The below formula is used to convert the implied vol into the local volatility, my question is, once I have converted it into the LV ( and have built the full surface), what models do I use to calculate the option price? Do I simulate the underlying price using Monte Carlo and just calculate the average PV of the payoff, using:

$$ dS_{t} = (r_{t}-d_{t})S_{t}\,dt + \sigma (S_{t},t)S_{t}\,dW_{t} $$

Using the LV in the BS formula would give me a different result (ie. ATM IV = 20%, transformed ATM LV = 17%, so I can't use the LV in the BS model)?

$\sigma^2 \left(T,y\right)=\frac{\frac{\partial w}{\partial T}}{1 -\frac{ y}{w} \frac{\partial w}{\partial y}+\frac{1}{2}\frac{\partial^2 w}{\partial y^2}+\frac{1}{4}\left(\frac{ y^2}{w^2}-\frac{1}{w}-\frac{1}{4}\right)\left( \frac{\partial w}{\partial y}\right)^2}$

Where y is the money-ness, defined as $y=\ln \left(\frac{ K}{F} \right)$, and w is the transformation of Black Scholes implied vol $w=\sigma_{BS}^2\,T$

I will add a few quotes from the book (https://bookdown.org/maxime_debellefroid/MyBook/all-about-volatility.html#review-of-volatility-models)

"Once the local volatilities are obtained, one can price exotic instruments with this calibrated local volatility model. Properly accounting for the market skew can have a massive impact on the price of exotics --> example: call up-and-out."

"In the Monte Carlo simulation approach, we simulate many paths and keep only the ones that finishes around the strike. We obtain a stream of trajectories that start at the initial spot and finish around the strike. We average on each date all these paths and obtain the most likely path. We can also extract the variance around this path. We obtain the implied volatility estimation from it (thanks to the most likely path and the width around it). This is well explained in Adil Reghai's book 'Quantitative Finance: Back to Basic principles'."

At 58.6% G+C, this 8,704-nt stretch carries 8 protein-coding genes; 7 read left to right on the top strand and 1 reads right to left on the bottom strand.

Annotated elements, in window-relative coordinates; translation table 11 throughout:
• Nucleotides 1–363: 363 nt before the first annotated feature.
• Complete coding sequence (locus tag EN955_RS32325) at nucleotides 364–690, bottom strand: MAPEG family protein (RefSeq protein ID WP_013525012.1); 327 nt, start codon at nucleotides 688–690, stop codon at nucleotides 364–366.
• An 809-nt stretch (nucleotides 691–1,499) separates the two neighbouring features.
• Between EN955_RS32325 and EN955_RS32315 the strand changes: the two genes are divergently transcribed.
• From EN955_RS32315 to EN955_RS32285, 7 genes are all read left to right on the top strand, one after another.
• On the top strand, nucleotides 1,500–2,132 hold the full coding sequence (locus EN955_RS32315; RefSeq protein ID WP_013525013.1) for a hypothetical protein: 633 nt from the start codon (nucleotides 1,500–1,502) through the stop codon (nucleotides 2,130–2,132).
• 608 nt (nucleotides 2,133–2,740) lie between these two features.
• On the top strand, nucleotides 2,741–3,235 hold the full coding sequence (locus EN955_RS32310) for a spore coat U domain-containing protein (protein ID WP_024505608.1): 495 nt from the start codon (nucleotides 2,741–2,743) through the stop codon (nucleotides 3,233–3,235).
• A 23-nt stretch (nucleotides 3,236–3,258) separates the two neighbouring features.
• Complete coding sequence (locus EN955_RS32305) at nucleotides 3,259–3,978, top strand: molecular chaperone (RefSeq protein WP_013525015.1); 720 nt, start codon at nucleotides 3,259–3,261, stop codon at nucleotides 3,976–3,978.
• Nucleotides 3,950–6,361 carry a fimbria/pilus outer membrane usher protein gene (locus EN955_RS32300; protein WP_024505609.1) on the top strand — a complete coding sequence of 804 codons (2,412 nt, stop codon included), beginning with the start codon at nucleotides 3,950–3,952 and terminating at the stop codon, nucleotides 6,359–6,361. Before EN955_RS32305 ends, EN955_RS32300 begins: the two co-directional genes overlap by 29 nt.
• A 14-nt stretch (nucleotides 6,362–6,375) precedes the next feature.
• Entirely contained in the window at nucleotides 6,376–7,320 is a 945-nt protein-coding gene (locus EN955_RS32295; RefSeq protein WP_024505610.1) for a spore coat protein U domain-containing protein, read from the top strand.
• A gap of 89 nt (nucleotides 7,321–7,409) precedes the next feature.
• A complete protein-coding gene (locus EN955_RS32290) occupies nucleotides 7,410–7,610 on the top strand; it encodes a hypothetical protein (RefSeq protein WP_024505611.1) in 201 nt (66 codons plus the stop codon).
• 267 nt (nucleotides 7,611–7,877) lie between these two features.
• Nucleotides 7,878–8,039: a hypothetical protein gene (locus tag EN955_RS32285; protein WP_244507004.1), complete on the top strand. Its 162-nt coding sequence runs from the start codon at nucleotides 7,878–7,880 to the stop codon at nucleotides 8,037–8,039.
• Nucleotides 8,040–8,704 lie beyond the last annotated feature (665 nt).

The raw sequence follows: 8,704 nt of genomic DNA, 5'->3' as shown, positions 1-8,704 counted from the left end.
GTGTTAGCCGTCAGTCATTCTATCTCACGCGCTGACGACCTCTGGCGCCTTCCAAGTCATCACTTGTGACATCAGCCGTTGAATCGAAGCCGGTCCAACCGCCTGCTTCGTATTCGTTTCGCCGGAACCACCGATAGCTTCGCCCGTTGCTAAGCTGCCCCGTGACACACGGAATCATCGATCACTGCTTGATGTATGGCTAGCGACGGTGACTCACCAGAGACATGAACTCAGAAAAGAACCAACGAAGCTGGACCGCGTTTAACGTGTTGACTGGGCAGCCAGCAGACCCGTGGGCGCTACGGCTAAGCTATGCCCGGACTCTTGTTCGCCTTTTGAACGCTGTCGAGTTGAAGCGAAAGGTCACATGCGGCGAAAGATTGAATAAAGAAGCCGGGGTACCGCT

1 Answer 1


Surfaces are used to compute prices of exotics. For vanilla pricing, there is no need to fit a surface.

LV is applicable for non-path-dependent exotics. LV essentially boils down to a static probability distribution on the price of the UL at expiration. It misses several real market features that severely impact path dependency -- namely stochastic volatility and jumps. So ideally you would want stochastic volatility and jumps in your surface model. I am unfamiliar with SLV, but it seems reasonable.

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    $\begingroup$ Why is LV not applicable for path dependent exotics, and what is used SLV perhaps? Is my assumption of how Is MC with LV used correct? $\endgroup$
    – Skittles
    Commented Jan 5 at 7:10
  • $\begingroup$ I edited to include more information. The MC approach seems fine; there are other references on SE about it as well. To me it makes most sense to simulate and adjust the volatility based on where the underlying ends up. Re: LV vs BS -- the BS numbers are just a reference. Once we've decided to use LV, we've declared that BS itself is insufficient. The best way to try to understand is see if you can construct an arbitrage. So if LV says the BS number is too high, sell the option and continuously delta hedge it. $\endgroup$
    – Yike Lu
    Commented Jan 5 at 18:53

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